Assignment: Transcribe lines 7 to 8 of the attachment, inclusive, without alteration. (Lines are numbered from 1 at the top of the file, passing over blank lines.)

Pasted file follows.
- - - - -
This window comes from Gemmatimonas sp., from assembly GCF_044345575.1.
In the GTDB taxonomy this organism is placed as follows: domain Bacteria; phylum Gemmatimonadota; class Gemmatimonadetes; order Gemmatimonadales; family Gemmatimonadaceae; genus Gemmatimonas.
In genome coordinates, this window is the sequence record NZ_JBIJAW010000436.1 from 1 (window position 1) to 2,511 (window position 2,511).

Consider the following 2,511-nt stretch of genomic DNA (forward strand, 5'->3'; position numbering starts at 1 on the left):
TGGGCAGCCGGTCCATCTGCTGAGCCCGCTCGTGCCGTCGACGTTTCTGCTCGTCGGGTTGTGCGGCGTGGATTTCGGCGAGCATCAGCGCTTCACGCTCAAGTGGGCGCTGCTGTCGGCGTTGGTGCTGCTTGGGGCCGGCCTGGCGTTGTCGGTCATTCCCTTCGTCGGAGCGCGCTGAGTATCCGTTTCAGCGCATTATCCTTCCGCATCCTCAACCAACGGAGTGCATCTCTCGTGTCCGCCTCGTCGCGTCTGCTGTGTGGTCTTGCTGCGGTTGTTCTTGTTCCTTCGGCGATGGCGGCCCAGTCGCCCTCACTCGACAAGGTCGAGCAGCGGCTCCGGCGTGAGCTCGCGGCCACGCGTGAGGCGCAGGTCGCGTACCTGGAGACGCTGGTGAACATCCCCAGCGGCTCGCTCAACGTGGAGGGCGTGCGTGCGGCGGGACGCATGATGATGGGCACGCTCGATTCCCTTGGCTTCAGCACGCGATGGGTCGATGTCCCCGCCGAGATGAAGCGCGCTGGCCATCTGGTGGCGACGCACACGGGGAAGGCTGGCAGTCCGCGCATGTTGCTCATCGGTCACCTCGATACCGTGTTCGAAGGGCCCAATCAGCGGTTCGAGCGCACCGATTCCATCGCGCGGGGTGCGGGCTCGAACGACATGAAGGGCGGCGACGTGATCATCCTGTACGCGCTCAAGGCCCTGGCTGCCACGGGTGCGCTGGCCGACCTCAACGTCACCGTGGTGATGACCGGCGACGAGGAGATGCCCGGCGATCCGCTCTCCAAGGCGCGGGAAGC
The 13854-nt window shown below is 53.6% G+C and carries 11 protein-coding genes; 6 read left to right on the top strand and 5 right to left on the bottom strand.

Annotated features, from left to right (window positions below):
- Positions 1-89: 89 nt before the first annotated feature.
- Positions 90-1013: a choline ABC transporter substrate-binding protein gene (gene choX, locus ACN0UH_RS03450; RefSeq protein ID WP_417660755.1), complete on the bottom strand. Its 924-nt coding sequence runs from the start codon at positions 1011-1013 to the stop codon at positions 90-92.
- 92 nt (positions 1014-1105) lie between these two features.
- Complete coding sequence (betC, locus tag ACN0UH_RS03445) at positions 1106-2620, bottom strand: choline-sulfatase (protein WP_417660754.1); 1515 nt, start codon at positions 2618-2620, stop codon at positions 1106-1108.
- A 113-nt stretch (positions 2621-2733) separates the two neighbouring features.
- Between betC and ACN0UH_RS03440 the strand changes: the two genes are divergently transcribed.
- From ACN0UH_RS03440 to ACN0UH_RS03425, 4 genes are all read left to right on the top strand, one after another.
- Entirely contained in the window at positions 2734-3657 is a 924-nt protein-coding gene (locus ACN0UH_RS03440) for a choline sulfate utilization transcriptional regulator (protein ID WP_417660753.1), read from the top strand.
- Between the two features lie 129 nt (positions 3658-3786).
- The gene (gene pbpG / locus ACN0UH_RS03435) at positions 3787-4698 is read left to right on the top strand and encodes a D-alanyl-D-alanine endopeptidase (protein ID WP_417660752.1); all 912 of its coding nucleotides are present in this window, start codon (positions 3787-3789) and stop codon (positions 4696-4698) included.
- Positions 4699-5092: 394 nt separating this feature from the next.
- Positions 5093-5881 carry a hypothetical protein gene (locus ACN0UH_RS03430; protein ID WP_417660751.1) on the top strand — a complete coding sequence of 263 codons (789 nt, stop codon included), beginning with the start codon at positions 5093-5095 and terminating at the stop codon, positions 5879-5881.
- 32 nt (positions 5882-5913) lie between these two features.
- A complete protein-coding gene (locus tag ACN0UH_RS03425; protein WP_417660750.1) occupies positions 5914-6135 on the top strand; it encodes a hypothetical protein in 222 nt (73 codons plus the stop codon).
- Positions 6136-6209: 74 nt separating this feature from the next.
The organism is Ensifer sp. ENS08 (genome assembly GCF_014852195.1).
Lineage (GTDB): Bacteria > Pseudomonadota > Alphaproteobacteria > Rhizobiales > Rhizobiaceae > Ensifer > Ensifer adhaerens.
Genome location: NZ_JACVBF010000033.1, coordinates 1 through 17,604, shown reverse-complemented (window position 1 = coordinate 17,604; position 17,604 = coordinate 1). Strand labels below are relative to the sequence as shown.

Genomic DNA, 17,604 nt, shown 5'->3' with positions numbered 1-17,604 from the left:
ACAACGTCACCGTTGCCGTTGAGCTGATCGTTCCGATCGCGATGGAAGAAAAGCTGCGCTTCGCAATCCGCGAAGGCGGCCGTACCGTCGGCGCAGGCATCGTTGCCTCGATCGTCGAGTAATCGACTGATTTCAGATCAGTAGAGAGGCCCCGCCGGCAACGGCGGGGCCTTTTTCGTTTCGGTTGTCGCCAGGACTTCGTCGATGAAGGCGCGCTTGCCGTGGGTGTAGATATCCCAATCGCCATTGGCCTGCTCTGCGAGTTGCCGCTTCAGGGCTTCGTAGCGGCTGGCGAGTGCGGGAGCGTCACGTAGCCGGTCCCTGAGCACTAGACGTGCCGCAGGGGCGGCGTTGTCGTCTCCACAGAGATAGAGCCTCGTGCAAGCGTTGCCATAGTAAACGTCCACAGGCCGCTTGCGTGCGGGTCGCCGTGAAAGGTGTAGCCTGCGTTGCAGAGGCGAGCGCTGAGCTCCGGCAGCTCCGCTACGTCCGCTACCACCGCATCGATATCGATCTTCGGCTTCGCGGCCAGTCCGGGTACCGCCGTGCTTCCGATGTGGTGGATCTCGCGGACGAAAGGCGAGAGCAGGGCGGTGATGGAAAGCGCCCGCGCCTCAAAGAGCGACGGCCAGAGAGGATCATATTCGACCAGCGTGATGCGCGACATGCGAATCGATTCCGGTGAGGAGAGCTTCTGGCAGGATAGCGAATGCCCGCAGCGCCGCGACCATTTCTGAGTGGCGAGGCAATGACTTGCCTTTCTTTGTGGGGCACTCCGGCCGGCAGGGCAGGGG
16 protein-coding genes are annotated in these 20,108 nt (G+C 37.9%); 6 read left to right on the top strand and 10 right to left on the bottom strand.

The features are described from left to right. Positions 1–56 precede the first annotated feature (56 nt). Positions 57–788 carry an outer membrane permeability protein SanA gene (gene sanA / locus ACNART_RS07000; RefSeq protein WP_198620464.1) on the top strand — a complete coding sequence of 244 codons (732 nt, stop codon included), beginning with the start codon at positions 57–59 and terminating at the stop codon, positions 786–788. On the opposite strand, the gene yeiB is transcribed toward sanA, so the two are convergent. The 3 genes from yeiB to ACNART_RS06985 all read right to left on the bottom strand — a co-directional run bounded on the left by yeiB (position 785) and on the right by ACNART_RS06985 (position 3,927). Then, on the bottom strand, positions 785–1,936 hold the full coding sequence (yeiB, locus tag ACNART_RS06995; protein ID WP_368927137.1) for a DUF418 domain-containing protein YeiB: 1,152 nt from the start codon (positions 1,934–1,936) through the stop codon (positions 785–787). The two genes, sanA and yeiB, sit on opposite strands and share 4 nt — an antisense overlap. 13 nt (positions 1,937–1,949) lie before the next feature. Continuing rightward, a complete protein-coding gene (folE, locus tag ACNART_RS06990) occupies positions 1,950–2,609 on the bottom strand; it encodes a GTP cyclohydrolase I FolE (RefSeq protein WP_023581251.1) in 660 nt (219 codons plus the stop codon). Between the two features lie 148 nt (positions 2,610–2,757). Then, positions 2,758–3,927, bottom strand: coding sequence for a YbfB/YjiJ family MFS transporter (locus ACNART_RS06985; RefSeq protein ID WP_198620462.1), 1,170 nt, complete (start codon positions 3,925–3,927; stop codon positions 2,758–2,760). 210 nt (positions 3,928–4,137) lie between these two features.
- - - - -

Annotated features, from left to right (window positions below):
- Positions 1-89: 89 nt before the first annotated feature.